There was an ancient worm
on the hills of Shensi
which had six spines upon its back
that flowed red when it flew
at the Spring moon
ballooning and unballooning its awful wings
in the brick-hearted sun.
Now it has been caught.
They climbed the rootless cliffs
(they were very brave and very determined)
and someone flung the silken ropes
while he was sleeping,
(dreaming of water and cloud spurts)
over the spiny angles of his rough heads
steaming like fire hydrants.
They damped him with fog,
and a promise of the disk like moon
for his own on Mondays.
They led him with milk.
And now he toils.
He is the eater of garbage for a whole prefecture.
He is known to every corner
as the Trash Dragon of Shensi.
And he is too full of old watermelon rinds
and millet straw to pay any attention
to his wings.
Only in sleep
vibrating his spiny reptilian pinions,
does a little steam nicker about his nozzle,
does he buzz a little, throb a little like a train.
He is thinking of red searchlights
in a fishlike moony sky,
and the mountains looking like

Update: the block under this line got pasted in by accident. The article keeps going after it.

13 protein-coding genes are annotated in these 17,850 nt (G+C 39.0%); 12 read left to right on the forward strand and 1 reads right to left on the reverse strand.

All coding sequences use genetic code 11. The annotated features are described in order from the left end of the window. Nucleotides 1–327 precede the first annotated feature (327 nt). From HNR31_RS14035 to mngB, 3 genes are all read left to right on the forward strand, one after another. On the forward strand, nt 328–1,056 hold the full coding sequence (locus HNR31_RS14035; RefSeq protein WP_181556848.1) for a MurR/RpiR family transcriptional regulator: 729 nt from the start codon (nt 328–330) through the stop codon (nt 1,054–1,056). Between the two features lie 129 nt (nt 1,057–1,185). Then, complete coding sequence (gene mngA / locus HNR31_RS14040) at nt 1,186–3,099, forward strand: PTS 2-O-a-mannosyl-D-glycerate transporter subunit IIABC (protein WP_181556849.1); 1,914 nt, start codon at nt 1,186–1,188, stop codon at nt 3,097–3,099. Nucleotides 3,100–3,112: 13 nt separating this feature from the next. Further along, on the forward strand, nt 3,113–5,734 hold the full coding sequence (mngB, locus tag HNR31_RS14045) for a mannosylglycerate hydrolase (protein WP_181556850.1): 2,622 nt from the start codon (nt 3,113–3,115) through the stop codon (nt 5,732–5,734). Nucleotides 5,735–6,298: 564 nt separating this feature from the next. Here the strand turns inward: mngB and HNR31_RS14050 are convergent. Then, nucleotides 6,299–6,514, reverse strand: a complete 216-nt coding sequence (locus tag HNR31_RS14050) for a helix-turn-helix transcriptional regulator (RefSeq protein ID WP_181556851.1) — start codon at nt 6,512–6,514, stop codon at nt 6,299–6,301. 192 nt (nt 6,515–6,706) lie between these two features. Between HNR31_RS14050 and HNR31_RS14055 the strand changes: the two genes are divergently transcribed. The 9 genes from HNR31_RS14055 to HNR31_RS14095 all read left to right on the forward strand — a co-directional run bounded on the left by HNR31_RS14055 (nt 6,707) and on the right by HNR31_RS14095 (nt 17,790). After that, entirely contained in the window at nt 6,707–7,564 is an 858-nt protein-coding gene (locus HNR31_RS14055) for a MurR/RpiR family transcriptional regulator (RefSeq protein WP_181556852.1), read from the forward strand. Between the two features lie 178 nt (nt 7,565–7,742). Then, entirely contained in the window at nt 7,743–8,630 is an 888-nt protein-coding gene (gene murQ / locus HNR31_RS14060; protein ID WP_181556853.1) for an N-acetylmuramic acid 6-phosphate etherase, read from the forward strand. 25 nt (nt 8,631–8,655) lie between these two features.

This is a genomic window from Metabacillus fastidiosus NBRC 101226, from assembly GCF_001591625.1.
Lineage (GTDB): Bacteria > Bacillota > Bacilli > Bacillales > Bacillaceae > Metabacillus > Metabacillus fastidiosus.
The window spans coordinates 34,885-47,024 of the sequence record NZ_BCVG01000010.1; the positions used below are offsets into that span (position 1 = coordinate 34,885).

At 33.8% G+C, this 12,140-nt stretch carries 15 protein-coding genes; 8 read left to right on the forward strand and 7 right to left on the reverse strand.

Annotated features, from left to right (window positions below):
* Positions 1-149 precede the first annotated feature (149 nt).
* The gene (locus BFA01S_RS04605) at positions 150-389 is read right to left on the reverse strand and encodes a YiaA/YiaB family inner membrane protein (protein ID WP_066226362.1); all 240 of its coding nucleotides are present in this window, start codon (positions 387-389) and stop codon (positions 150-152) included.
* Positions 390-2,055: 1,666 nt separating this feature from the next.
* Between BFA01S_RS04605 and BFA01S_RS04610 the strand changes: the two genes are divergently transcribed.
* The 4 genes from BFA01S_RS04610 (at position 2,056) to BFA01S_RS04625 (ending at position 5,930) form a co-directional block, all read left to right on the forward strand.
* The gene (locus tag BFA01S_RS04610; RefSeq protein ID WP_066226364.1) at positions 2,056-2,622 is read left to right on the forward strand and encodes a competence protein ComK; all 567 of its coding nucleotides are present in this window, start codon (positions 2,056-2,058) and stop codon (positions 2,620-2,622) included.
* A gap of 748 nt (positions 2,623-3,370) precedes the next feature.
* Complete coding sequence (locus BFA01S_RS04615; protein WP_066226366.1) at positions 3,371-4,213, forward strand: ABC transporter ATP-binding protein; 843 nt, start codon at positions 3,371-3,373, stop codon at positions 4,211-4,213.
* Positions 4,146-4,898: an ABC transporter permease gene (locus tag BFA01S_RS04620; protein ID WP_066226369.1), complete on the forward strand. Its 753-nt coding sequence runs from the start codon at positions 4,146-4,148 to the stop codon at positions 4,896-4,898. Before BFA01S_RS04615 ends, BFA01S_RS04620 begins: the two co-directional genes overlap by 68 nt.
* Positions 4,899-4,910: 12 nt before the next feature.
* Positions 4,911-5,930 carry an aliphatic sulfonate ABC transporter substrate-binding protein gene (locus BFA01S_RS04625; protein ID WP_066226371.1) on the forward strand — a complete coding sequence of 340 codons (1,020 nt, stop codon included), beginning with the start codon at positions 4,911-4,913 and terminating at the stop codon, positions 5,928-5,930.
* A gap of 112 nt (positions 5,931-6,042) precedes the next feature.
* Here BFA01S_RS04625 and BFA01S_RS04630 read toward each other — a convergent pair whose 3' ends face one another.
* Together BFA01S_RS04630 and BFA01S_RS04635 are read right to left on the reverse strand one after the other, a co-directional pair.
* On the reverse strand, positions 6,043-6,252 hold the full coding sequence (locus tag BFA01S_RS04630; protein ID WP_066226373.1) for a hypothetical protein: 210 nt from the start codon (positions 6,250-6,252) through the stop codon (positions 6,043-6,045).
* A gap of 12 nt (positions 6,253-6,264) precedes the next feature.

great flopped-over turtles below
weaving their legs and heads.
But he no longer believes in flight.
He has accepted his silken attachments.
He has even come—almost–
to believe in the ultimate dignity
of the transmutation
of fish bones and broken squash pods.
© Andrew Glaze, from The Trash Dragon of Shensi, 1978
If Picasso had a “Rose”, and a “Blue Period” for his paintings, then my father went through an “Asian Period” for his poems. In the ‘70’s and 80’s he periodically dabbled in writing Haiku poems and owned several books in that style of poetry. He took great pleasure from one or more large coffee table books on Asian Art around this time, and loved a newly acquired statuette of a little Hahn Horse so much that he eventually wrote a poem about it. Years later, when it was thought that the statuette was lost during a move to Birmingham, he shed tears.
In a twist of fate, in 1978, when his book The Trash Dragon of Shensi was about to be published, they needed artwork for the cover design. At the time, my brother was dating a Fine Arts Major from Brown University, named Kate Rivingston. By happy coincidence, dragons were a favorite art subject for Kate, and so she became the cover artist for the book. Ten years later, in 1989, she also became my sister-in-law.
Poet Madeline Kumin later said that this poem was a favorite of hers, and in 1978, the entire book received a rave review in The New York Times from writer Peter Schjeldahl.
“Trash Dragon” is probably the closest my father ever came to writing a fable or fairy tale.
Cover art © Kate Rivingston, 1978